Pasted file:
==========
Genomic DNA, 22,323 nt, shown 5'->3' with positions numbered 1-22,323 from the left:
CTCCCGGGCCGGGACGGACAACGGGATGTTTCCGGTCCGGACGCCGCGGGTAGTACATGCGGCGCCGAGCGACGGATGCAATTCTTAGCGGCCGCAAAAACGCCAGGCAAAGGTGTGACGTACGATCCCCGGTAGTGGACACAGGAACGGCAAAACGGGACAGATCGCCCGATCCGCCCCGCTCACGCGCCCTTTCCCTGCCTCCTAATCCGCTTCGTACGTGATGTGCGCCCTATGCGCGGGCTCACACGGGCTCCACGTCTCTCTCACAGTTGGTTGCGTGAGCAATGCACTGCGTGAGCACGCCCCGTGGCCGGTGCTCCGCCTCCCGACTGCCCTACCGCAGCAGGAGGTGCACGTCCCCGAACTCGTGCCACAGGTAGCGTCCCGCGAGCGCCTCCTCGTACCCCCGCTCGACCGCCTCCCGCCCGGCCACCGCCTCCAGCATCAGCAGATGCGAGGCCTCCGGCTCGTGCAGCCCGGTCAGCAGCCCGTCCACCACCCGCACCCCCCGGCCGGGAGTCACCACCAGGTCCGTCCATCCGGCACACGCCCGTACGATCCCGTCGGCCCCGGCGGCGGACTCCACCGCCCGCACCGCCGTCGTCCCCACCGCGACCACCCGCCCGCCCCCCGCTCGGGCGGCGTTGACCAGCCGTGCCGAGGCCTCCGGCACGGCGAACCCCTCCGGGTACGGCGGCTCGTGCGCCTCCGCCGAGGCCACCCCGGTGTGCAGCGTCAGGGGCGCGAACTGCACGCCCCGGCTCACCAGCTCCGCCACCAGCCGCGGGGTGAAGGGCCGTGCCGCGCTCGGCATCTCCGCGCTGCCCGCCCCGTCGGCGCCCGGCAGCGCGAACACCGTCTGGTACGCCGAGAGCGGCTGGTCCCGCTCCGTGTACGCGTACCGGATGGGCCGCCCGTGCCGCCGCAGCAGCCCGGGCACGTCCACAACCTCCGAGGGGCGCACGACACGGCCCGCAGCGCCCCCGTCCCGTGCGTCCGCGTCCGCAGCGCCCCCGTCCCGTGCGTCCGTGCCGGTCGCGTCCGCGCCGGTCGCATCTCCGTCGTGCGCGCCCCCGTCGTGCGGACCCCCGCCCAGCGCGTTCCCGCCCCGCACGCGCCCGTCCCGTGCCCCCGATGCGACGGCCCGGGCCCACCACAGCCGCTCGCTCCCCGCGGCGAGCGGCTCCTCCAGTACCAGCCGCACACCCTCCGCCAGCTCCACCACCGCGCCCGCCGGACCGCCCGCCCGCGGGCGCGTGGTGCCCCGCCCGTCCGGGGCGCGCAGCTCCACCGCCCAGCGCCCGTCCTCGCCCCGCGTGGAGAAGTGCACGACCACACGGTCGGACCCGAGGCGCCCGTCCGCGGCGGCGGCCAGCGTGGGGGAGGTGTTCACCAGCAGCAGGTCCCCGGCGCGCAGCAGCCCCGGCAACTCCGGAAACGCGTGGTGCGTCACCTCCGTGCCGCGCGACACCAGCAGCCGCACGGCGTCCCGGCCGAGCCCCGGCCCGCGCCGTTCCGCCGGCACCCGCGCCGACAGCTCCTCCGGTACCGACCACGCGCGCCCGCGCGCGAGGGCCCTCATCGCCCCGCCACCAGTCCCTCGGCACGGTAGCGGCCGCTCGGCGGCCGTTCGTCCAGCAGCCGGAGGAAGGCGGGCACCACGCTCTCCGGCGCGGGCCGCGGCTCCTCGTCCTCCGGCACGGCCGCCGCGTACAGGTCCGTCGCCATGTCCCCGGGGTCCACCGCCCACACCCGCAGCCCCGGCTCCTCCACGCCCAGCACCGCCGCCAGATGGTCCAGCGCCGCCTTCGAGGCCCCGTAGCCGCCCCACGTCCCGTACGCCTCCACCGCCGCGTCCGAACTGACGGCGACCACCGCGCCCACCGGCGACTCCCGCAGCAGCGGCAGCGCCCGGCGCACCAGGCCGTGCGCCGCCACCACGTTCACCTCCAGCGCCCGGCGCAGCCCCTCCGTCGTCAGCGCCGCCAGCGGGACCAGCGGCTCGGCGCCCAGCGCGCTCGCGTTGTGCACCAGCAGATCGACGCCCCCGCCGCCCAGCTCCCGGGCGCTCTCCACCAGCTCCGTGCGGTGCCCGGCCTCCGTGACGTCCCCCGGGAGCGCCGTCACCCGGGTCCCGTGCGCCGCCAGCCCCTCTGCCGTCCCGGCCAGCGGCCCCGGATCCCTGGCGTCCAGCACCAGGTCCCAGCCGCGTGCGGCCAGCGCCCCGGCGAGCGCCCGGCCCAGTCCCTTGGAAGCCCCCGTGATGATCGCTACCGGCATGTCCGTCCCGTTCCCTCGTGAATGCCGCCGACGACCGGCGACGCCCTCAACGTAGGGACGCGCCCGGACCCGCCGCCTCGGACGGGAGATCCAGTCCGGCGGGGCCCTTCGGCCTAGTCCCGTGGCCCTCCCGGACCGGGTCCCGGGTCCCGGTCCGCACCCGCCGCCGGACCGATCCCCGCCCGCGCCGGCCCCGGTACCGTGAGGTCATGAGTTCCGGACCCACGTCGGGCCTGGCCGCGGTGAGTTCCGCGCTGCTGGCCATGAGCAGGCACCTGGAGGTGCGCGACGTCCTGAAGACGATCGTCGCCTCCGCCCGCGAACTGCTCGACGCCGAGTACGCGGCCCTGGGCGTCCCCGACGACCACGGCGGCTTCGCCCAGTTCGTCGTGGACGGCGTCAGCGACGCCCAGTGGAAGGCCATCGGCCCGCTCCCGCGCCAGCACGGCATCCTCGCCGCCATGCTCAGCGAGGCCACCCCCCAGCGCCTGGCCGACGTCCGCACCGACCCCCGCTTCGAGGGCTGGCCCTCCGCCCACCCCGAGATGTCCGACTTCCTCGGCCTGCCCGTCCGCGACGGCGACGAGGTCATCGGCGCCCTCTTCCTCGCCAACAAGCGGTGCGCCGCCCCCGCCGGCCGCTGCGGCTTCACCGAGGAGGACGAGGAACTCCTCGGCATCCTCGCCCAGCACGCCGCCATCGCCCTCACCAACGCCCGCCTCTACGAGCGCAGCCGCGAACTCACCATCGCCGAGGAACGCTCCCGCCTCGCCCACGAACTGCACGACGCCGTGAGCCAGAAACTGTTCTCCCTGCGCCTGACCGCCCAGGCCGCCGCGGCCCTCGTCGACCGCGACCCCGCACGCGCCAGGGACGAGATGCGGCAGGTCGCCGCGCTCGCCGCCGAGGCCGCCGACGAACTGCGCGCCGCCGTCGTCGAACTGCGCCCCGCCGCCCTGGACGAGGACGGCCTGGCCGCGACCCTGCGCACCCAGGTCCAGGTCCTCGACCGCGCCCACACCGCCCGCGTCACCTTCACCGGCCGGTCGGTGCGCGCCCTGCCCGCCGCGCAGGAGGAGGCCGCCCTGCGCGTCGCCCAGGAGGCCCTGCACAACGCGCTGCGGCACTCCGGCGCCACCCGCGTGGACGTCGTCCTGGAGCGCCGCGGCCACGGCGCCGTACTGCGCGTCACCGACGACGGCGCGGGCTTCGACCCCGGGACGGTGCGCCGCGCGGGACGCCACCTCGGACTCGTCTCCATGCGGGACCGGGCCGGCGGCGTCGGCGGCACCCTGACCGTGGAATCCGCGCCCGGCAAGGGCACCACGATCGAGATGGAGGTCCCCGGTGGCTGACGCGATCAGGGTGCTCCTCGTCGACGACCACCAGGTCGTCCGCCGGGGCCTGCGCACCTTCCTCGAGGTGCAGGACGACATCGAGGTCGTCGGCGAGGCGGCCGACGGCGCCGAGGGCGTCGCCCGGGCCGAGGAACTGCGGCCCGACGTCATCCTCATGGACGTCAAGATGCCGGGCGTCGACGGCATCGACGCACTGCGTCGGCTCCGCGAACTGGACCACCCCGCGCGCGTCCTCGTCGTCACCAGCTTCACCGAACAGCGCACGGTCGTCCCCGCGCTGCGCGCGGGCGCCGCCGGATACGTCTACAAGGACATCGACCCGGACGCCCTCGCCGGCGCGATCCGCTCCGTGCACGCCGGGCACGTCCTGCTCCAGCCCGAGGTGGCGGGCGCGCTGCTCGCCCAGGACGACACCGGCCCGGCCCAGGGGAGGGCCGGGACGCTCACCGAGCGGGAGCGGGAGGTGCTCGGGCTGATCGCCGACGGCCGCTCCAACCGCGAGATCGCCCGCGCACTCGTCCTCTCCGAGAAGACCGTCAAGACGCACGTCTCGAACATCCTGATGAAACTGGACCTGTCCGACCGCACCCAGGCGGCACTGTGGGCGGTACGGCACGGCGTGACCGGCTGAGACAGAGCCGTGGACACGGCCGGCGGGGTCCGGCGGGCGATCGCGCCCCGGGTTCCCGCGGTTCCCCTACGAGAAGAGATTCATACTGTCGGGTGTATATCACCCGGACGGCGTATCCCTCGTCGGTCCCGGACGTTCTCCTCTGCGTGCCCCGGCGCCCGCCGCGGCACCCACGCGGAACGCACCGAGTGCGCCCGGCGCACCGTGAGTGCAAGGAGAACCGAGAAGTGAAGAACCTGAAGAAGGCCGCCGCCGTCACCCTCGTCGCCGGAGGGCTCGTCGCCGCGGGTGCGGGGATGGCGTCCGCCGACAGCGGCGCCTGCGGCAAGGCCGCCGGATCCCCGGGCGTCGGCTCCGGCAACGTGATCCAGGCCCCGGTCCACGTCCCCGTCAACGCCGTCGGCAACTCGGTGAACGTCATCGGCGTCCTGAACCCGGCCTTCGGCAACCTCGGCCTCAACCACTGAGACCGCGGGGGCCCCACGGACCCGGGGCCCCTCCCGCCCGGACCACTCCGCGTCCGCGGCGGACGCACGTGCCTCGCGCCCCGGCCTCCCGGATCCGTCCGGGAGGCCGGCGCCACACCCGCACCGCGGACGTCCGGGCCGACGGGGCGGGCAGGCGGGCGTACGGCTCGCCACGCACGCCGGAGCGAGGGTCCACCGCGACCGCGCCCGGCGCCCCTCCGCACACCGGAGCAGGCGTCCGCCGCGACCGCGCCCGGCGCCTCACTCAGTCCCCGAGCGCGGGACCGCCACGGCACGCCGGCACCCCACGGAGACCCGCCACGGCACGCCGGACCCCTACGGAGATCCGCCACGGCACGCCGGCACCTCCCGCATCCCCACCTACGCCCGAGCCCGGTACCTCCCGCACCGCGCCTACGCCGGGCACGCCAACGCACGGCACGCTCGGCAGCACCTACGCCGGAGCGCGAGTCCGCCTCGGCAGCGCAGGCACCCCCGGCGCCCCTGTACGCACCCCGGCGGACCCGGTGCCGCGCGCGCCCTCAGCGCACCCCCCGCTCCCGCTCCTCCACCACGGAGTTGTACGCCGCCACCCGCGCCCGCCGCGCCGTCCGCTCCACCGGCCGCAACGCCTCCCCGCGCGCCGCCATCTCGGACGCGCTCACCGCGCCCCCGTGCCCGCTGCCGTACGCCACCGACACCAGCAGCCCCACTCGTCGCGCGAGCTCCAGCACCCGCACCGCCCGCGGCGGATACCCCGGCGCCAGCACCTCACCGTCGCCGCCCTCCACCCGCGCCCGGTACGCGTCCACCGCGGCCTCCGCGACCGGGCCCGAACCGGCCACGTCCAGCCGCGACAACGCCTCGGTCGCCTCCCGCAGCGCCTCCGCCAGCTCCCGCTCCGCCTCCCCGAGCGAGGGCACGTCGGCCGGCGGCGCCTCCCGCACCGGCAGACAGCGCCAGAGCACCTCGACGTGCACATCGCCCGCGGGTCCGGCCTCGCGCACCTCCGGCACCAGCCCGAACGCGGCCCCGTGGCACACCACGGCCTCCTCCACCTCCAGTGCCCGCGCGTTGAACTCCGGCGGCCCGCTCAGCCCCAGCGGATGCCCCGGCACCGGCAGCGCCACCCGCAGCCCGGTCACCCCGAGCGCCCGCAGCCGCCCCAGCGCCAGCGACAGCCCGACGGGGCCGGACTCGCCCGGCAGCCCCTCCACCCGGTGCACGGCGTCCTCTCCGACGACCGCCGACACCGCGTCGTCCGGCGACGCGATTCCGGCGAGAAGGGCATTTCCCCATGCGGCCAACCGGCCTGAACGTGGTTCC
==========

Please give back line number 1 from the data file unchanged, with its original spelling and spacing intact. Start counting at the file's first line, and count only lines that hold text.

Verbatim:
Genomic DNA, 22,323 nt, shown 5'->3' with positions numbered 1-22,323 from the left: